While most promising young biotechs devote all resources to development of new drugs, Momenta Pharmaceuticals (NASDAQ:MNTA) is adopting a fairly unusual strategy of aiming for the middle. Its plan for developing biosimilars -- generic versions of complex biologics -- yielded short lived success in the past, and another winner is likely on the way.
Unlike small molecule generics, biosimilars have a much higher barrier to entry, offering jucier margins in return. Deep-pocketed partners Baxter (NYSE:BAX) and Novartis (NYSE:NVS) are eager to exploit Momenta's proprietary platform, as it may offer significant savings on development costs. If those savings don't materialize, Momenta could find itself in trouble.
This time is different
Momenta's brief affair with profitability illustrates the precarious pricing power of biosimilars. Just over four years ago Momenta's bottom line took off like a rocket following Novartis' launch of enoxaparin, an anticoagulant similar to Sanofi's (NYSE:SNY) Lovenox. Sales of the biosimilar reached blockbuster status, then receded just as quickly following entry of another Lovenox biosimilar from Amphastar and Actavis (ACT).
On the cusp of another big biosimilar launch, Momenta would like to avoid another rapid decline. The company's deal with Novartis concerning generic Copaxone -- Teva's (NYSE:TEVA) popular multiple sclerosis therapy -- has a couple features that could make it more lucrative than enoxaparin over the long run. Momenta's royalty rate for enoxaparin was between 10% and 12%, and entry of Actavis' competitor negated further milestone payments. If approved, Momenta could enjoy a 50% profit share from its Copaxone biosimilar without restrictions to milestone payments following entry of competing biosimilars.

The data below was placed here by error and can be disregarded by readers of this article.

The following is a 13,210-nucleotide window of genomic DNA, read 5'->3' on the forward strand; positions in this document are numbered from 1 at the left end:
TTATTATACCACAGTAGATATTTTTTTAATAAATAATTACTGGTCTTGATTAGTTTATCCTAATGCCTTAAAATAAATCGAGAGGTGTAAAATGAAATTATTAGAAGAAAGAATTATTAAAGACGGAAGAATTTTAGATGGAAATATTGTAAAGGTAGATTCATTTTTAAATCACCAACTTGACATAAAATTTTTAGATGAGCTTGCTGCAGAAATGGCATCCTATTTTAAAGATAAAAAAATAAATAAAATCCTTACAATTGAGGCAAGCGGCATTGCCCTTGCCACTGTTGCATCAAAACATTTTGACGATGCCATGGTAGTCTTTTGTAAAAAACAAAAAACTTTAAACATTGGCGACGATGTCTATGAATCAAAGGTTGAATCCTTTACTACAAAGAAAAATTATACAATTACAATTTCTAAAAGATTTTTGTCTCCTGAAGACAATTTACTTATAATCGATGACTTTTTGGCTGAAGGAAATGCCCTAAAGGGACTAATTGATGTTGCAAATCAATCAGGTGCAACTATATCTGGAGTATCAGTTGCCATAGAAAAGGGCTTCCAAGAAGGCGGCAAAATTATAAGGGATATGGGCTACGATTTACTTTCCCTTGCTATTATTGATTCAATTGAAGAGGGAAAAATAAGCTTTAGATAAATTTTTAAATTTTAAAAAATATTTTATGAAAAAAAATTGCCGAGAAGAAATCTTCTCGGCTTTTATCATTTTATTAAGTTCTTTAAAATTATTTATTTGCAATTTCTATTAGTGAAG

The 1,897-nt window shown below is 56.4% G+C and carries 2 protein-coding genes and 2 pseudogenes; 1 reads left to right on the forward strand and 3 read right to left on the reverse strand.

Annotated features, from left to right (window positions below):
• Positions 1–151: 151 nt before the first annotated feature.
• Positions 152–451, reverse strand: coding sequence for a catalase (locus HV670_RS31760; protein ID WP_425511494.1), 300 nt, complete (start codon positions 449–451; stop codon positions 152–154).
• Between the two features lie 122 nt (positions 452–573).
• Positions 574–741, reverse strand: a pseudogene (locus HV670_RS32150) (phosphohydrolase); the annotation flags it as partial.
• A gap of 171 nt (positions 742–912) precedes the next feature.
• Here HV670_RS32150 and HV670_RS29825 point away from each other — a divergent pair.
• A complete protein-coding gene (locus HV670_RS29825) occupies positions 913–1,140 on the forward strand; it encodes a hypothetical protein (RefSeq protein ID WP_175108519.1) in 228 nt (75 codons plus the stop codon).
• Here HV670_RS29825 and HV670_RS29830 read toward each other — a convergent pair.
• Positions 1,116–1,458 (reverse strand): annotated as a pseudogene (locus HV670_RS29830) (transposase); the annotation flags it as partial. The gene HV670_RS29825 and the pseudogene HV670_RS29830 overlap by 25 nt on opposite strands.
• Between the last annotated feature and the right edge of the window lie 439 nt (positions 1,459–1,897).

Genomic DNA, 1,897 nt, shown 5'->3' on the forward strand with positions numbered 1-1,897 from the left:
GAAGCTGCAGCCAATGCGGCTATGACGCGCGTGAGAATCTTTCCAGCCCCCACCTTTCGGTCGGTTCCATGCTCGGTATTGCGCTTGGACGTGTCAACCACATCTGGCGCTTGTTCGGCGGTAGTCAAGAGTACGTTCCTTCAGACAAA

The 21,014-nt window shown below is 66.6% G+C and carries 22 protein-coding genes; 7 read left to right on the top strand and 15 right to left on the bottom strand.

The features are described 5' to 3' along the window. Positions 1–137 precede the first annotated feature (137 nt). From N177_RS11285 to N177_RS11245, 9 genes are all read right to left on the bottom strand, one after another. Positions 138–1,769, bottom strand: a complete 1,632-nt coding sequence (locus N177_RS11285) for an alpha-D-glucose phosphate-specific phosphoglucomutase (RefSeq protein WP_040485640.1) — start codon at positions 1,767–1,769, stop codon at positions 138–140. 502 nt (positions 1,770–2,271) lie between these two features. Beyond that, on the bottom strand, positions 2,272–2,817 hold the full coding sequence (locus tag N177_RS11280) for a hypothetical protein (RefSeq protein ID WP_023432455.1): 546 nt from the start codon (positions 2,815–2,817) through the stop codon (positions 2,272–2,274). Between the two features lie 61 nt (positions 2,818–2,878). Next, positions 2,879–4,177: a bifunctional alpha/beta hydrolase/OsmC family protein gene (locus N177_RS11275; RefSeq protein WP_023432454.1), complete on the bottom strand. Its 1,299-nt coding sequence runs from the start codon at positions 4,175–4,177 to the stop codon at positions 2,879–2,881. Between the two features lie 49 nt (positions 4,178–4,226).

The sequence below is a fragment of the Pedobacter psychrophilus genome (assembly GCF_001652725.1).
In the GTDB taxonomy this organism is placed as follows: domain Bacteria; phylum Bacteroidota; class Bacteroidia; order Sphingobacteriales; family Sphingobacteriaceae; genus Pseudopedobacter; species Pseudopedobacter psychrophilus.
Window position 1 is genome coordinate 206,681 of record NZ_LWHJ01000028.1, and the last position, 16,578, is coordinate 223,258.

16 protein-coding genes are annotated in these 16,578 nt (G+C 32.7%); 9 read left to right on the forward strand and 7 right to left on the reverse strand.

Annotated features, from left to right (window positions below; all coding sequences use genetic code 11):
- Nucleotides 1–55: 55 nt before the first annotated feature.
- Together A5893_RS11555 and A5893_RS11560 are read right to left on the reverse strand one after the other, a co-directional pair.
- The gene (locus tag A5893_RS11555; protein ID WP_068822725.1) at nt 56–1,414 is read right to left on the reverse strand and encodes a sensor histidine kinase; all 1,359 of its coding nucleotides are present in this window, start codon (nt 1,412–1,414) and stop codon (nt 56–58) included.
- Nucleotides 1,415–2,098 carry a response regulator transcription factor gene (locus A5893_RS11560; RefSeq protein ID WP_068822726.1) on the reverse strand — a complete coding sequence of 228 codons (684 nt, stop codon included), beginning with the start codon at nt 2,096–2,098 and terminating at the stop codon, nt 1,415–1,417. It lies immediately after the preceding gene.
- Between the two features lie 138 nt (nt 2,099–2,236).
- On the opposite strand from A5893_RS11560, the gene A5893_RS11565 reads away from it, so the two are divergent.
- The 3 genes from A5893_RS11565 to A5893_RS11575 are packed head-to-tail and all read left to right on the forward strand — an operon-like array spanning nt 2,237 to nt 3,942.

An uncertain advantage
Momenta's generic Copaxone could bring the company to profitability again, but long-term growth is overly dependent on pleasing partners. The company's technology allowed Novartis to become the first approved manufacturer of a Lovenox equivalent. Rapid decline of enoxaparin sales following Actavis' entry highlights the value of speedy biosimilar development.
Momenta's technology allows the company to characterize a complex biological process in order to effectively develop an equivalent. It's a great selling point, but it's also a huge gamble. The process requires higher early development costs, with hopes of avoiding immensely expensive full-scale clinical trials. Unpredictable government regulators could require full scale trials for biosimilars, effectively flipping Momenta's advantage to an impediment.
If Monenta's strategy to derive regulatory advantages through use of its proprietary platform should fizzle, a mid-stage oncology candidate could provide life support. Necuparanib is a heparan mimetic discovered and developed in-house, and associated with anti-tumor activity.
The use of heparins as a clot preventer in cancer patients has long been associated with anti-tumor activity. Boosting heparin dosage in an effort limit tumor growth would raise the risk of bleeding events, and that's where Momenta found an opportunity. Necuparanib is basically heparin engineered with reduced anticoagulant activity.
The company is in the middle of a two-part study, and expects to release results from a dose-escalation study before the end of the year. If successful, the company intends to begin a longer, controlled study shortly thereafter.
As you can see above, getting just one biosimilar to market pushed Momenta's EPS up over $4. Copaxone sales are feeling pressure of Biogen Idec's (NASDAQ:BIIB) rival Tecfidera, but demand for an effective follow-on multiple sclerosis therapy could be far greater than enoxaparin enjoyed a few years ago.
More importantly going forward, Momenta's 50% share of profits could fill the company's coffers with enough coin to allow further development of proprietary candidates like necuparanib. While biosimilars are currently an attractive opportunity for Momenta, regulatory uncertainty makes diversifying operations a must.
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